1/15/2014 11:05 PM View respondent's answers
Male 53 short and tubby
1/15/2014 10:16 PM View respondent's answers
28 female
1/15/2014 9:48 PM View respondent's answers
21 Female Always seen it as average, so not bad but not that good either
1/15/2014 7:53 PM View respondent's answers
52 Female
1/15/2014 6:04 PM View respondent's answers
Female
1/15/2014 5:32 PM View respondent's answers
Male 24 Media flaunts in are faces how are body's should be. Personally I have never been happy with my own body image, I'm constantly blasted with images of how I should look, I've come to realise that there will never be a specific perfect body image because next week there will be a new perfect body image to try and gain. Media and society makes us feel guilty constantly.
1/15/2014 5:20 PM View respondent's answers
22 female
1/15/2014 5:08 PM View respondent's answers
Normal, middle of the road. Male 35yrs
1/15/2014 4:09 PM View respondent's answers
23/M I wouldn't say I'm happy about it, but I am not ashamed of my image. I accept what I have and make it work for me.
1/15/2014 3:57 PM View respondent's answers
23
1/15/2014 12:47 PM View respondent's answers
Female- 21. I feel great pressure to be fit and healthy. I weigh 9st at 5ft 1inch but feel like I should loose 7lbs. I know my weight is not unhealthy but I do watch what I eat, mainly due to the fact of health and family history of heart bypass. I would prefer to be thinner and more toned.
1/15/2014 12:07 PM View respondent's answers
18, female. I feel the media has pressured me as a size 12 to be slimmer, however in recent years social media has made this much worse. I do not feel that I HAVE to be slim, but both media and social media has made me feel like I would be more easily accepted in society if I were.
1/15/2014 10:37 AM View respondent's answers
24 Female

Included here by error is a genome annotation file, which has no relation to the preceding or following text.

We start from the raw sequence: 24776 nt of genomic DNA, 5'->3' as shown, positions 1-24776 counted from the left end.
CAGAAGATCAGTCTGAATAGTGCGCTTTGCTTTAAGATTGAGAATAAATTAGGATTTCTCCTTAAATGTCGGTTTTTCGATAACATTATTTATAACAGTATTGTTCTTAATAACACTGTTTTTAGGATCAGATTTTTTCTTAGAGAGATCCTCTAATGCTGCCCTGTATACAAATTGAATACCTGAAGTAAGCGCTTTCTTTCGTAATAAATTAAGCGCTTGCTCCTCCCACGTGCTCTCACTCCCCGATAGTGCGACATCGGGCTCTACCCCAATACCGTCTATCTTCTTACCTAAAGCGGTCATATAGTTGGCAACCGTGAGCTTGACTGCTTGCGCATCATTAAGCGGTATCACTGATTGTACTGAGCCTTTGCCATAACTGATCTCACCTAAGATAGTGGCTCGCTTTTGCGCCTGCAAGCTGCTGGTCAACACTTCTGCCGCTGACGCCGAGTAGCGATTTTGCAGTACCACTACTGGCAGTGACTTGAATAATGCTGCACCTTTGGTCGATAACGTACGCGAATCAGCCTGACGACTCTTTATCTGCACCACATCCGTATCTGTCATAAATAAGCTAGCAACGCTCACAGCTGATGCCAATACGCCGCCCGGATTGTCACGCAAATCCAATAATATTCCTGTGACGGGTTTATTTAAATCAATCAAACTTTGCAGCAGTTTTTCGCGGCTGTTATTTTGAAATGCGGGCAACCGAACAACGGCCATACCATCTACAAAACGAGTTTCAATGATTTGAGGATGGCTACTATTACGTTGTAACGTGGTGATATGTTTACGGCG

1/15/2014 10:29 AM View respondent's answers
There is always room for improvements for me. I feel that I am lucky in some ways with what I have but would change a few things if I could/ had the chance and was safe to. So basically I'm negative about my body most days without even realising, it always runs through my head as I'm getting ready to go out, there's always something that isn't right!
1/15/2014 9:17 AM View respondent's answers
I often feel proud of my body image - until I walk out of the door. I think there is so much pressure on looking a certain way, not looking a certain way, being fat, thin, curvy, tall, short. I look at myself and think 'why can't I be accepted for how I look'. I'm often told at work to eat more and get the comment 'doesn't it make you sick, I wish my hips were as small as yours' or something of the like. I am quite slim but I do have the normal lumps and bumps that everyone else has. But it seems because I'm not a size 342, I'm not allowed to join in a conversation about losing weight or getting fit. It doesn't seem fair that women feel so free to comment on my body image in such a negative way, it does make me see myself as 'too thin, too fat' and anything else in between. Female aged 23
1/15/2014 8:39 AM View respondent's answers
Happy that my body would be perceived as 'nice' but not happy personally with how I look. Female. 18.
1/15/2014 8:14 AM View respondent's answers
I hate that I've gained weight, I hate my cheeks, and the fact I have large teeth. It makes me ashamed to look at myself in the mirror. I wish that I was skinnier. I wish that I had a toned body. I'm a female - age 28
1/15/2014 2:55 AM View respondent's answers
I hate that I've gained weight, I hate my cheeks, and the fact I have large teeth. It makes me ashamed to look at myself in the mirror. I wish that I was skinnier. I wish that I had a toned body.
1/15/2014 2:55 AM View respondent's answers
25 female
1/15/2014 2:37 AM View respondent's answers
22 male Always a bit paranoid and conscious about my body because I used to be pretty overweight as a kid and my weights always going up and down, bit annoying. I'm proud of who I am and my own body obviously but a lot of confidence in body image, etc interestingly/weirdly comes down to what I'm wearing. If I'm wearing nice clothes, which are also really comfy which is a big one - that makes me feel a lot more confident than some shitty t shirt and jeans
1/15/2014 12:56 AM View respondent's answers
Age 58 . Female ...you have to accept your body changes as you get older .... even if u try your hardest to keep the one you had .
1/15/2014 12:52 AM View respondent's answers
After suffering from anorexia nervosa throughout my teenage years, I haven't 'developed' as much as I'd of hoped. But I have realised now, fully recovered, that my body is beautiful.
1/15/2014 12:51 AM View respondent's answers
My body image is not the one that I would like to have
1/15/2014 12:41 AM View respondent's answers